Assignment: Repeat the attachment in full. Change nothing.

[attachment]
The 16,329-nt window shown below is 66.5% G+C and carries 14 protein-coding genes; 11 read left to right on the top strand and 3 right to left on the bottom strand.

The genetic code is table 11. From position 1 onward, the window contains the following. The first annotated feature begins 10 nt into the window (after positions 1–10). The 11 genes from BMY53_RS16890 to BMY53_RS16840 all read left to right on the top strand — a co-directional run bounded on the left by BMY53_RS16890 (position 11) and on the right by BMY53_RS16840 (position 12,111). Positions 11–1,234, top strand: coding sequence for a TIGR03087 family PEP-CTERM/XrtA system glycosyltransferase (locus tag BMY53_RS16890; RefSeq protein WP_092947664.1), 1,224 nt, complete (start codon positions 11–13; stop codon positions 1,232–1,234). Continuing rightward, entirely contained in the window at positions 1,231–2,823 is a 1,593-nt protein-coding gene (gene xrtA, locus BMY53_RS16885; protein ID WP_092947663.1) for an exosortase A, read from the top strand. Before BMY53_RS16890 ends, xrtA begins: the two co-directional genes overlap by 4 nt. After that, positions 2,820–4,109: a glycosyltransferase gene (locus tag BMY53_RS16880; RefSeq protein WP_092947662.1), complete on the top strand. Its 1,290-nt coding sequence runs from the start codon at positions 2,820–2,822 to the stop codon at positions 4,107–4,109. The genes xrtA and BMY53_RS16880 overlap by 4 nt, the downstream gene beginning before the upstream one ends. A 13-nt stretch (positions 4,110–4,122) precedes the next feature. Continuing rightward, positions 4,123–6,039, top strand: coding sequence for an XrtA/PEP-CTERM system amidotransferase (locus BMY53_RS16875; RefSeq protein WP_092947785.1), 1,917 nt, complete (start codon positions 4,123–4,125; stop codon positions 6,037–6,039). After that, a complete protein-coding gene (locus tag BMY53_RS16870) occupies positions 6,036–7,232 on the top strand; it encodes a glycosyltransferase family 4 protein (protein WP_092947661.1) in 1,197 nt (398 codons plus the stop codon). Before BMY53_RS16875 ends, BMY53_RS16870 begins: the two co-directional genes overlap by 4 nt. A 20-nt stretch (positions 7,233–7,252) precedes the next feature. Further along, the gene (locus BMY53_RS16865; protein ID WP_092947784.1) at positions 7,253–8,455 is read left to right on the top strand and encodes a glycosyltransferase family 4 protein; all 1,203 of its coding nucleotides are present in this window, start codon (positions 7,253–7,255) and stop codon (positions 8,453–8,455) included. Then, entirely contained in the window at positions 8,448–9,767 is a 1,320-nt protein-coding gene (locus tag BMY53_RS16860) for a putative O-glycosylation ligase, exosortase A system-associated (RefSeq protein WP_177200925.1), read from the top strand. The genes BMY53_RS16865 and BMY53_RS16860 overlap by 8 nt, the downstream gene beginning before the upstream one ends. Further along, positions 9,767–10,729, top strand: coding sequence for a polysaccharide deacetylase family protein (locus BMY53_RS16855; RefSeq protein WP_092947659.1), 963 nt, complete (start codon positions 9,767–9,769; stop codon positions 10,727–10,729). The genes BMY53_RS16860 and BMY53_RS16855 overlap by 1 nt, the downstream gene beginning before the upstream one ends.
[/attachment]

The 16,329-nt window shown below is 66.5% G+C and carries 14 protein-coding genes; 11 read left to right on the top strand and 3 right to left on the bottom strand.

The genetic code is table 11. From position 1 onward, the window contains the following. The first annotated feature begins 10 nt into the window (after positions 1–10). The 11 genes from BMY53_RS16890 to BMY53_RS16840 all read left to right on the top strand — a co-directional run bounded on the left by BMY53_RS16890 (position 11) and on the right by BMY53_RS16840 (position 12,111). Positions 11–1,234, top strand: coding sequence for a TIGR03087 family PEP-CTERM/XrtA system glycosyltransferase (locus tag BMY53_RS16890; RefSeq protein WP_092947664.1), 1,224 nt, complete (start codon positions 11–13; stop codon positions 1,232–1,234). Continuing rightward, entirely contained in the window at positions 1,231–2,823 is a 1,593-nt protein-coding gene (gene xrtA, locus BMY53_RS16885; protein ID WP_092947663.1) for an exosortase A, read from the top strand. Before BMY53_RS16890 ends, xrtA begins: the two co-directional genes overlap by 4 nt. After that, positions 2,820–4,109: a glycosyltransferase gene (locus tag BMY53_RS16880; RefSeq protein WP_092947662.1), complete on the top strand. Its 1,290-nt coding sequence runs from the start codon at positions 2,820–2,822 to the stop codon at positions 4,107–4,109. The genes xrtA and BMY53_RS16880 overlap by 4 nt, the downstream gene beginning before the upstream one ends. A 13-nt stretch (positions 4,110–4,122) precedes the next feature. Continuing rightward, positions 4,123–6,039, top strand: coding sequence for an XrtA/PEP-CTERM system amidotransferase (locus BMY53_RS16875; RefSeq protein WP_092947785.1), 1,917 nt, complete (start codon positions 4,123–4,125; stop codon positions 6,037–6,039). After that, a complete protein-coding gene (locus tag BMY53_RS16870) occupies positions 6,036–7,232 on the top strand; it encodes a glycosyltransferase family 4 protein (protein WP_092947661.1) in 1,197 nt (398 codons plus the stop codon). Before BMY53_RS16875 ends, BMY53_RS16870 begins: the two co-directional genes overlap by 4 nt. A 20-nt stretch (positions 7,233–7,252) precedes the next feature. Further along, the gene (locus BMY53_RS16865; protein ID WP_092947784.1) at positions 7,253–8,455 is read left to right on the top strand and encodes a glycosyltransferase family 4 protein; all 1,203 of its coding nucleotides are present in this window, start codon (positions 7,253–7,255) and stop codon (positions 8,453–8,455) included. Then, entirely contained in the window at positions 8,448–9,767 is a 1,320-nt protein-coding gene (locus tag BMY53_RS16860) for a putative O-glycosylation ligase, exosortase A system-associated (RefSeq protein WP_177200925.1), read from the top strand. The genes BMY53_RS16865 and BMY53_RS16860 overlap by 8 nt, the downstream gene beginning before the upstream one ends. Further along, positions 9,767–10,729, top strand: coding sequence for a polysaccharide deacetylase family protein (locus BMY53_RS16855; RefSeq protein WP_092947659.1), 963 nt, complete (start codon positions 9,767–9,769; stop codon positions 10,727–10,729). The genes BMY53_RS16860 and BMY53_RS16855 overlap by 1 nt, the downstream gene beginning before the upstream one ends.